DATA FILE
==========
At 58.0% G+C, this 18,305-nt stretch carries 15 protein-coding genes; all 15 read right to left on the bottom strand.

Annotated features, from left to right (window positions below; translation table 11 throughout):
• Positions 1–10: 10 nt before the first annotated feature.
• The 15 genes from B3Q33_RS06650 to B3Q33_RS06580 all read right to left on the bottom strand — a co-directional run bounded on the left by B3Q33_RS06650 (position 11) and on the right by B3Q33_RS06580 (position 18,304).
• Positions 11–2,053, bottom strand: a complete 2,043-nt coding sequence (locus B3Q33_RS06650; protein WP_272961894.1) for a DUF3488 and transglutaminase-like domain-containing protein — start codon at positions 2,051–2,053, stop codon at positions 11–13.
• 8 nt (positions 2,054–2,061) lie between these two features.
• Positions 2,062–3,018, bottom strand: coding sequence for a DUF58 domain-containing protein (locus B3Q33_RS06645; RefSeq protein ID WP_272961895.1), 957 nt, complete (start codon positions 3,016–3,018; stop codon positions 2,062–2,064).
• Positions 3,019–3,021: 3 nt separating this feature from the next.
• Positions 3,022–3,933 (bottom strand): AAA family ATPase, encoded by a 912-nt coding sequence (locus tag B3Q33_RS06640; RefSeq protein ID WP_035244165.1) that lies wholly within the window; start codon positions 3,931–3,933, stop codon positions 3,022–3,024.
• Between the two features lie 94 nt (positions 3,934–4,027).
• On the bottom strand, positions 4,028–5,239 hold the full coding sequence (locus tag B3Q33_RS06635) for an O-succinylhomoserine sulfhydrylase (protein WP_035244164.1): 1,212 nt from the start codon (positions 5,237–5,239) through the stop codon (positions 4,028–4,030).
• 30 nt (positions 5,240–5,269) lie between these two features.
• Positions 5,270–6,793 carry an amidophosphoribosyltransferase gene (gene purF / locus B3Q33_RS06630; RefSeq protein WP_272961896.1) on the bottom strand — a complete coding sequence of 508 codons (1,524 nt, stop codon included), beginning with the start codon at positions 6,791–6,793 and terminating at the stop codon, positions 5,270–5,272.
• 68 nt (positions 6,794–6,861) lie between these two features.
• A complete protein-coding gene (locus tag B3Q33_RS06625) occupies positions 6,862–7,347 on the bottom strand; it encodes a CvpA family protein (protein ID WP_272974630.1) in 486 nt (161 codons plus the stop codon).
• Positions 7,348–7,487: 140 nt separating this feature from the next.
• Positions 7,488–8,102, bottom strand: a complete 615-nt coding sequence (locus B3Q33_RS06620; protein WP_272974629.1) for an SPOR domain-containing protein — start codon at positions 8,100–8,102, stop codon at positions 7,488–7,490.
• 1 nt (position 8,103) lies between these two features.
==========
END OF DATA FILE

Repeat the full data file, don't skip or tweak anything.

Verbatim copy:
At 58.0% G+C, this 18,305-nt stretch carries 15 protein-coding genes; all 15 read right to left on the bottom strand.

Annotated features, from left to right (window positions below; translation table 11 throughout):
• Positions 1–10: 10 nt before the first annotated feature.
• The 15 genes from B3Q33_RS06650 to B3Q33_RS06580 all read right to left on the bottom strand — a co-directional run bounded on the left by B3Q33_RS06650 (position 11) and on the right by B3Q33_RS06580 (position 18,304).
• Positions 11–2,053, bottom strand: a complete 2,043-nt coding sequence (locus B3Q33_RS06650; protein WP_272961894.1) for a DUF3488 and transglutaminase-like domain-containing protein — start codon at positions 2,051–2,053, stop codon at positions 11–13.
• 8 nt (positions 2,054–2,061) lie between these two features.
• Positions 2,062–3,018, bottom strand: coding sequence for a DUF58 domain-containing protein (locus B3Q33_RS06645; RefSeq protein ID WP_272961895.1), 957 nt, complete (start codon positions 3,016–3,018; stop codon positions 2,062–2,064).
• Positions 3,019–3,021: 3 nt separating this feature from the next.
• Positions 3,022–3,933 (bottom strand): AAA family ATPase, encoded by a 912-nt coding sequence (locus tag B3Q33_RS06640; RefSeq protein ID WP_035244165.1) that lies wholly within the window; start codon positions 3,931–3,933, stop codon positions 3,022–3,024.
• Between the two features lie 94 nt (positions 3,934–4,027).
• On the bottom strand, positions 4,028–5,239 hold the full coding sequence (locus tag B3Q33_RS06635) for an O-succinylhomoserine sulfhydrylase (protein WP_035244164.1): 1,212 nt from the start codon (positions 5,237–5,239) through the stop codon (positions 4,028–4,030).
• 30 nt (positions 5,240–5,269) lie between these two features.
• Positions 5,270–6,793 carry an amidophosphoribosyltransferase gene (gene purF / locus B3Q33_RS06630; RefSeq protein WP_272961896.1) on the bottom strand — a complete coding sequence of 508 codons (1,524 nt, stop codon included), beginning with the start codon at positions 6,791–6,793 and terminating at the stop codon, positions 5,270–5,272.
• 68 nt (positions 6,794–6,861) lie between these two features.
• A complete protein-coding gene (locus tag B3Q33_RS06625) occupies positions 6,862–7,347 on the bottom strand; it encodes a CvpA family protein (protein ID WP_272974630.1) in 486 nt (161 codons plus the stop codon).
• Positions 7,348–7,487: 140 nt separating this feature from the next.
• Positions 7,488–8,102, bottom strand: a complete 615-nt coding sequence (locus B3Q33_RS06620; protein WP_272974629.1) for an SPOR domain-containing protein — start codon at positions 8,100–8,102, stop codon at positions 7,488–7,490.
• 1 nt (position 8,103) lies between these two features.